Throwback Thursday: Jewish Congresswoman from Utah
Welcome to Throwback Thursday, a weekly photo feature in which we sift 116 years of Forward history to find snapshots of women’s lives.
Florence Prag Kahn, the first Jewish woman to serve in Congress, was a pioneer in many ways. She was born in 1866 in Salt Lake City, Utah. Her parents were Polish Jewish immigrants who were friends of Mormon leader Brigham Young. Her mother chronicled the family’s unique experiences in her memoir, “My Life Among the Mormons.”
Her family made a fortune selling supplies to miners, but its wealth declined with the end of the gold rush. In 1869, her family moved to San Francisco where she graduated from the San Francisco Girls’ High School (her mother taught there) and later from the University of California, Berkeley. In 1899, she married newly elected Congressman Julius Kahn, a Republican. He served for 26 years until he died, at which point Kahn, also a Republican, was elected to replace him.
She soon became known as a politician who “gets things done.” She also had a keen sense of humor. Asked once if she supported birth control, she reportedly quipped “I will if you make it retroactive.” She was reelected to five more terms, and it was through Kahn’s highly productive 12 years of service in Congress that the San Francisco area saw the building of the Golden Gate and Bay Bridges, among other projects. An active Reform Jew, member of Hadassah and the National Council of Jewish Women, Kahn felt strongly about her Jewish identity. She even referenced it when speaking in Congress. In a speech before the House on the reapportionment issue — that is, the changing around congressional seats based on the census — she claimed to have no problem with it because “Moses had conducted the world’s first census.”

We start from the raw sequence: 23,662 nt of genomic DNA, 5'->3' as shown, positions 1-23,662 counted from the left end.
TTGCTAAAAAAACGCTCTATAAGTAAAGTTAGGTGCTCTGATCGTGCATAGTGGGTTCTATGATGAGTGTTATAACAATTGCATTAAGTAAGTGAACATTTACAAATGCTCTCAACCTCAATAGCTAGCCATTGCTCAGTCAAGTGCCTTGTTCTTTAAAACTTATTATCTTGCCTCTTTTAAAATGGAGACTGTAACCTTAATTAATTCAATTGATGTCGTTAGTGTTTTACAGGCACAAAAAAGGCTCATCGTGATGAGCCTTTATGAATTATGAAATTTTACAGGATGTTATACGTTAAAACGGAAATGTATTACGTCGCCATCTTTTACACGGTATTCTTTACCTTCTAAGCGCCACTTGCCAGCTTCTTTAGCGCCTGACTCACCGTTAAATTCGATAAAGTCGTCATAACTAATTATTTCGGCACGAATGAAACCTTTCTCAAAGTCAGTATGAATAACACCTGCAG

She supported citizenship for Chinese women and foreign born children of U.S. mothers, which was an innovation at the time (father’s had to be a U.S. citizen prior) and advocated payments to Native American tribes whose land had been taken unfairly. Though she worked for Hebert Hoover’s reelection against Franklin Delano Roosevelt, Eleanor Roosevelt praised Kahn and sent her an open invitation to the White House. Kahn’s fast paced schedule did not prevent her from traveling throughout California encouraging women to get interested in politics.
Photo credit Forward Association